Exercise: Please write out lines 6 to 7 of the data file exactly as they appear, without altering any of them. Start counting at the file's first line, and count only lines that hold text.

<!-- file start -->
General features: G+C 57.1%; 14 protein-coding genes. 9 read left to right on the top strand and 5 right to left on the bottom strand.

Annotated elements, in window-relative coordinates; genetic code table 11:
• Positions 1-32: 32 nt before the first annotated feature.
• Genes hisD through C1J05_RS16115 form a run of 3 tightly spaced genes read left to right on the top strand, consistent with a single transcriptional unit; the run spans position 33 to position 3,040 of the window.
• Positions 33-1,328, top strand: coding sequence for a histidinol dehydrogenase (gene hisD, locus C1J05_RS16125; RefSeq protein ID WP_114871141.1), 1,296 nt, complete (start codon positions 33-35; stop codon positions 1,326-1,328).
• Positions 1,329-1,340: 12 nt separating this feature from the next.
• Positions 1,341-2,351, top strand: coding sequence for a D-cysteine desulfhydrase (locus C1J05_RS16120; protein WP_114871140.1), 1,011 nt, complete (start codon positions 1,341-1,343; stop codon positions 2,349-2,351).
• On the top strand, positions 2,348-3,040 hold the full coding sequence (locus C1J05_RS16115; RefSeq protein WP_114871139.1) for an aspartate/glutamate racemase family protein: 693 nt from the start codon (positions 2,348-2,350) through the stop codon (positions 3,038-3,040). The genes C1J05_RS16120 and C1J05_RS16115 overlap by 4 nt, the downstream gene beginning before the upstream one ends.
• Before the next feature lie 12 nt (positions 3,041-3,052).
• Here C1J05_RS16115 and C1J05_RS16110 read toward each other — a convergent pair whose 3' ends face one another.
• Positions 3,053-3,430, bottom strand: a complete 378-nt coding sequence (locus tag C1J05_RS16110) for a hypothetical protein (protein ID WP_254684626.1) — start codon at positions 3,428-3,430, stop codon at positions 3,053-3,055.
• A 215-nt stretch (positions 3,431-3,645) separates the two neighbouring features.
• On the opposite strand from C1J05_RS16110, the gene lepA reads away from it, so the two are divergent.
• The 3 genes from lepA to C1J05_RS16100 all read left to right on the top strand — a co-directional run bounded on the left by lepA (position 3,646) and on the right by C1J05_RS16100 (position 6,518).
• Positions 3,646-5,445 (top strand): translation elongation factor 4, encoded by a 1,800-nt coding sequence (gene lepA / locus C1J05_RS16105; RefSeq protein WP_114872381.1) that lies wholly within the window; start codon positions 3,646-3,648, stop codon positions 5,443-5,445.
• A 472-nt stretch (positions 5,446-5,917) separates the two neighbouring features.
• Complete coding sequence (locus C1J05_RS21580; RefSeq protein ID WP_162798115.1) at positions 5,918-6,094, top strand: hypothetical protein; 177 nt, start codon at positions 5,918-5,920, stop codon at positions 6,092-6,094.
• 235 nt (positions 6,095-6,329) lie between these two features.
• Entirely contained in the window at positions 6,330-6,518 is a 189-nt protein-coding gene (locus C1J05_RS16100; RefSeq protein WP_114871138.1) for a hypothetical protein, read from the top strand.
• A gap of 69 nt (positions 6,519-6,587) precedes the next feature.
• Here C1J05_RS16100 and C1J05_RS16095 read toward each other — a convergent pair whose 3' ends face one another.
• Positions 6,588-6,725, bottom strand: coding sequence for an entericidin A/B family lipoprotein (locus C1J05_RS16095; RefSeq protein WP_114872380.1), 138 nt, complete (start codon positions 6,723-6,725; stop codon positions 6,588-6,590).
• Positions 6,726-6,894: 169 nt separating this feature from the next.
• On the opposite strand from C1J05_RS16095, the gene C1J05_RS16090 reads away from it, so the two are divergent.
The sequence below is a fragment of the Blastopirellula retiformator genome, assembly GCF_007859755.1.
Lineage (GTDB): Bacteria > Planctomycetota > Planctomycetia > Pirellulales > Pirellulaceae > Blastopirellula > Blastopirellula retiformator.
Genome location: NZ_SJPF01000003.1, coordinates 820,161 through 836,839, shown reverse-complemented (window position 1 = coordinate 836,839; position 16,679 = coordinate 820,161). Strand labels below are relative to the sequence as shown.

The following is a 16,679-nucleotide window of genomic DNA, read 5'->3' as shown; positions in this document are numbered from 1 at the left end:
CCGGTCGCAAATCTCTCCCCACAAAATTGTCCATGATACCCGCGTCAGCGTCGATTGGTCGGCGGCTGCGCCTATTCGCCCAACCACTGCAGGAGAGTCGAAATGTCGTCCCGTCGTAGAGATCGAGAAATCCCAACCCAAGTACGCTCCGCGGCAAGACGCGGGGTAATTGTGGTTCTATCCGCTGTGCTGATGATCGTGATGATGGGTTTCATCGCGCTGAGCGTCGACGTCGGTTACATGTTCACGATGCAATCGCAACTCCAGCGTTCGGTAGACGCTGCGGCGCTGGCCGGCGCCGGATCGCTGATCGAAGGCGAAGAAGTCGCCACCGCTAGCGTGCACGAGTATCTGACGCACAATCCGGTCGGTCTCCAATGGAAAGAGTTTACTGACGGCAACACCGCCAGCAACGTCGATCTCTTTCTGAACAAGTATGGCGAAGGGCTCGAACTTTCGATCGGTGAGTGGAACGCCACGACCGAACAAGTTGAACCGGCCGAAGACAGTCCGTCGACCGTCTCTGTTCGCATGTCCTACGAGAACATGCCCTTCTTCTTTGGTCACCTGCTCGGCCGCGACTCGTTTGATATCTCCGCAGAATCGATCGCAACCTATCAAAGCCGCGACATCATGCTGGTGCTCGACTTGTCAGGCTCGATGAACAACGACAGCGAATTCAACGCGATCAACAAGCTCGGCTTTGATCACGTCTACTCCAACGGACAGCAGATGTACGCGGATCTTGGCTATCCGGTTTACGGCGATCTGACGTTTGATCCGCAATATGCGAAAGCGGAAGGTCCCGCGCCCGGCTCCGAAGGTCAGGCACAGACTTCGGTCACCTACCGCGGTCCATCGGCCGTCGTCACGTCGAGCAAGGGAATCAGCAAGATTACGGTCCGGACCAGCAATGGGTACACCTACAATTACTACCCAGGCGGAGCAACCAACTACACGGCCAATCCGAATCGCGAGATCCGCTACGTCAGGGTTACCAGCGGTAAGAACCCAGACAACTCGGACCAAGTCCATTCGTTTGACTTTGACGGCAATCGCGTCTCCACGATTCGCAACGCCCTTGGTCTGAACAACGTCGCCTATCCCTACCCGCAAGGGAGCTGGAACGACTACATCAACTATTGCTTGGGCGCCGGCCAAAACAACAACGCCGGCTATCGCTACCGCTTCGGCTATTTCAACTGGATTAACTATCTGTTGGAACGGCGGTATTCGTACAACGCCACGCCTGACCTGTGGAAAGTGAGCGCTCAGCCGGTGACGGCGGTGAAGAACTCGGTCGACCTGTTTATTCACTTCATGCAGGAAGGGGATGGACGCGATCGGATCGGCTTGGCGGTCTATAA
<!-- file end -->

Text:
• Positions 1,329-1,340: 12 nt separating this feature from the next.
• Positions 1,341-2,351, top strand: coding sequence for a D-cysteine desulfhydrase (locus C1J05_RS16120; protein WP_114871140.1), 1,011 nt, complete (start codon positions 1,341-1,343; stop codon positions 2,349-2,351).